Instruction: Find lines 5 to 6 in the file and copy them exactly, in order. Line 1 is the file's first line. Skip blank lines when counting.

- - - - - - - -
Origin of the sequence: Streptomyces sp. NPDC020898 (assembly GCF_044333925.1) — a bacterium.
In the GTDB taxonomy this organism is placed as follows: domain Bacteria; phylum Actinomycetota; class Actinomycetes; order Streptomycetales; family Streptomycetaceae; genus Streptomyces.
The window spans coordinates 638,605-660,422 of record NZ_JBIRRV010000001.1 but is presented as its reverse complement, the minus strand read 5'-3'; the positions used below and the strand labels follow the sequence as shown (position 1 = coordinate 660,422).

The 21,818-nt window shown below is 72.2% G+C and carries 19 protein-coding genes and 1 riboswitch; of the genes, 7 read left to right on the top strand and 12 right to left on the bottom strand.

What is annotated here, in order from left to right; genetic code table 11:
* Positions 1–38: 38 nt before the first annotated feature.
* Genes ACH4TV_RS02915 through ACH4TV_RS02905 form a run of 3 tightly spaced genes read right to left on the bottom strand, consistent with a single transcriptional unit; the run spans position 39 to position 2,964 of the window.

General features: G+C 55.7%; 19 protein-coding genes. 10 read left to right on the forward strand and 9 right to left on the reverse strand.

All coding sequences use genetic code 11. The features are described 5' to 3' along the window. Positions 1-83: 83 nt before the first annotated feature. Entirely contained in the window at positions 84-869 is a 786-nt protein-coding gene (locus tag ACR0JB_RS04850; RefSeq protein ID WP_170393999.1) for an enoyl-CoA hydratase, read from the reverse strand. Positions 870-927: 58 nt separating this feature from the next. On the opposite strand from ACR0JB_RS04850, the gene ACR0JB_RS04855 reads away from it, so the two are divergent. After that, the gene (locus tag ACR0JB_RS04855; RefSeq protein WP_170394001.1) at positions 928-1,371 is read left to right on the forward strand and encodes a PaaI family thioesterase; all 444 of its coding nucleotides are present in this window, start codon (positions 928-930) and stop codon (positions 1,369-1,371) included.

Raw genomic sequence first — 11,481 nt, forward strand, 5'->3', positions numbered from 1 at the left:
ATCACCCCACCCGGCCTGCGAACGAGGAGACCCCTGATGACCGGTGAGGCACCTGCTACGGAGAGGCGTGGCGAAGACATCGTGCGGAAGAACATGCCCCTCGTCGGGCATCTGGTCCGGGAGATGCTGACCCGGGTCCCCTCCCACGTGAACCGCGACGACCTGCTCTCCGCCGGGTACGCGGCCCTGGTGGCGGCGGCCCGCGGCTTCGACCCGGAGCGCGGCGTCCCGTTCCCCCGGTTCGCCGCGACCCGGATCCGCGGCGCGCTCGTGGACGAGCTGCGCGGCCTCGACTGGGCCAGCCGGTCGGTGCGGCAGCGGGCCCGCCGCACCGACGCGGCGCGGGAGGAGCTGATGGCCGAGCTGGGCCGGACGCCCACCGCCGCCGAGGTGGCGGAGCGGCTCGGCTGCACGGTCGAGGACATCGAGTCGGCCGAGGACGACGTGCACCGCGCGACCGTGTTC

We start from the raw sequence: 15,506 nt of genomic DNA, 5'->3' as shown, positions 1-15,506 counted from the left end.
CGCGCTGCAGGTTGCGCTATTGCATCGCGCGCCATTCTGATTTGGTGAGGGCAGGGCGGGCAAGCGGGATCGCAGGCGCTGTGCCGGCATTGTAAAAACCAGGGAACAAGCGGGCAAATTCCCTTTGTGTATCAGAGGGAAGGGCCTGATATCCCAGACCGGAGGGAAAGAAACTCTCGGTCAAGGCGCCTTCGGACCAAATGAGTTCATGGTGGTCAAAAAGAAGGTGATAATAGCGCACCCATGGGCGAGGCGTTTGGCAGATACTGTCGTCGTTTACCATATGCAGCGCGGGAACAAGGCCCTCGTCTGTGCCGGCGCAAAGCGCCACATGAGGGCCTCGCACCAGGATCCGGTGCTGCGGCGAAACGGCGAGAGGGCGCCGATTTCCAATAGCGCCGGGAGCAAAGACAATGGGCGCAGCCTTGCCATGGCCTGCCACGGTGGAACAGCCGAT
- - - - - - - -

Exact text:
What is annotated here, in order from left to right; genetic code table 11:
* Positions 1–38: 38 nt before the first annotated feature.